1 The First Lie
My real father was a candy maker, and was out of the picture since I was born. I don't know what happened, mother won't tell me. At four, I already could trust my own brain, and I always wondered about my father. I promised to all the stars in heaven that I'd be a rich candy maker, like him. I was addicted to all kind of colorful sweets around the school. When I was eight, my mother felt alone because most of the time, I was in school or in the street, playing with my friends. But my happy days didn't long.
"Sometimes, people who have dead partners must move on," mother said, looking down at me. I was drawing a family picture at that time, all in white crayons. Mother said I must use black so she could see how good an artist I am. But I said I hate black, so I kept on drawing, with focus eyes and hands.
"Jim, someday you'll understand," she continued, rubbing her hands against my hair. "Some lost things are not worth searching for."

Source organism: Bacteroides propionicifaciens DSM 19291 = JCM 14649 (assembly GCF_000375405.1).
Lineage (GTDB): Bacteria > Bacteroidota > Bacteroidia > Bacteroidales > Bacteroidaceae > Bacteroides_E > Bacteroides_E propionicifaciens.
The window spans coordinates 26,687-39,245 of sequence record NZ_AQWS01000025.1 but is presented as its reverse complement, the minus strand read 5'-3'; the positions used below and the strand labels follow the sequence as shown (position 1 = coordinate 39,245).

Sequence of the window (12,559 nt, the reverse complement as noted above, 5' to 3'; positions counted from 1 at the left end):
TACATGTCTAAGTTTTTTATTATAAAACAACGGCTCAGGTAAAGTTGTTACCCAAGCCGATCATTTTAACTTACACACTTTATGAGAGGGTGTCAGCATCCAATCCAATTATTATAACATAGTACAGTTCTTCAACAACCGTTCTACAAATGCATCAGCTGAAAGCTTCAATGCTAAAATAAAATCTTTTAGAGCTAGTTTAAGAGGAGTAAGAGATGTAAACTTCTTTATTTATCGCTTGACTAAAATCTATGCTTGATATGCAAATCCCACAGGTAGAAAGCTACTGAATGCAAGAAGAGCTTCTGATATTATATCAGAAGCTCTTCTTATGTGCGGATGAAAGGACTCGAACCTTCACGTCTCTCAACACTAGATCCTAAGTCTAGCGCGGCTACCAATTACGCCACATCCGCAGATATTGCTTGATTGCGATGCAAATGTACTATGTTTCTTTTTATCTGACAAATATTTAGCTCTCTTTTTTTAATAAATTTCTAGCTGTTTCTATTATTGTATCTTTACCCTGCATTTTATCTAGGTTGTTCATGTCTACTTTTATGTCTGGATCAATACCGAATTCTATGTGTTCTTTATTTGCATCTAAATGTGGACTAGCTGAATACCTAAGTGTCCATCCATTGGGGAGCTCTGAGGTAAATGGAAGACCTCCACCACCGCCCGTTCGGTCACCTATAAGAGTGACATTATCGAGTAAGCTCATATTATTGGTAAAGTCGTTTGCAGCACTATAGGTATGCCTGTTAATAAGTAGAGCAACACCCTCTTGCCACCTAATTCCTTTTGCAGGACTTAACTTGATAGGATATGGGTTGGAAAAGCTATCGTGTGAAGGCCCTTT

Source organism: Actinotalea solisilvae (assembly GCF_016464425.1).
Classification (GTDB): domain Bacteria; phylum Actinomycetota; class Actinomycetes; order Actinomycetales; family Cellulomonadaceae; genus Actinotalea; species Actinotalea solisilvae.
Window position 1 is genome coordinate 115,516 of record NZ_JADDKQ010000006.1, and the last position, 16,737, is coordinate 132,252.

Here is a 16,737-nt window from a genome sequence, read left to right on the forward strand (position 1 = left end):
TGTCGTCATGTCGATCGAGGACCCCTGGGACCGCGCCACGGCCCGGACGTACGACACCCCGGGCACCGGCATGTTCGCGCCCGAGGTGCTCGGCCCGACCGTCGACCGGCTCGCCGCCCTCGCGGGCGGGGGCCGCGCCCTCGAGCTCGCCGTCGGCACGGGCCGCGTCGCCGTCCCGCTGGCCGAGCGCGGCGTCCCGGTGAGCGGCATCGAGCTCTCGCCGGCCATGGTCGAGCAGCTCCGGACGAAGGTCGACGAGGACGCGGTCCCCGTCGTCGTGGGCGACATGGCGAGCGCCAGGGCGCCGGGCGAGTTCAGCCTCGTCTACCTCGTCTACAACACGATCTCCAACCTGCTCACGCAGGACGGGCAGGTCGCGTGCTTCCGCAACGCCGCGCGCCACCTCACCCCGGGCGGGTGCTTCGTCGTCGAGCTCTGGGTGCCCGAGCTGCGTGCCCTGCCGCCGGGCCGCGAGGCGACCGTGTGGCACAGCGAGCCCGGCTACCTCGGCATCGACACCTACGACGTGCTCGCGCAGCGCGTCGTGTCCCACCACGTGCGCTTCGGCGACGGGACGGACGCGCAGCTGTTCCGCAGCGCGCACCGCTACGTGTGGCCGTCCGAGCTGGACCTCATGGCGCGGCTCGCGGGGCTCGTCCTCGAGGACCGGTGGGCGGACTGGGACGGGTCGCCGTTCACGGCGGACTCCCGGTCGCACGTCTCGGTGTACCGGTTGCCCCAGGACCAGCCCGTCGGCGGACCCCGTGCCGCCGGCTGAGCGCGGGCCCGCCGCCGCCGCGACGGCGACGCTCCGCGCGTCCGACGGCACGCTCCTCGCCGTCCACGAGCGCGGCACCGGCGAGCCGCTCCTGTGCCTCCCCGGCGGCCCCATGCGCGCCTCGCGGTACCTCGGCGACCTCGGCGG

The next day, a man in shorts and sunglasses arrived at the door. He's a dentist and very skinny. My fat mother opened the door, and they talked in the kitchen while I was redrawing the family picture, still with white crayons.
I heard mother said, "He's sick for a week."
"No, I'm not!" I screamed.
The following week, I was not allowed to walk out the room. I was very ill. The dentist (mother didn't trust doctors) was back, now in formal uniform. He said maybe I was overeating candies. I said I didn't eat even one piece for the past two weeks. He said he'll give me a new robot, the latest one, if I tell the truth. I said they're under my bed.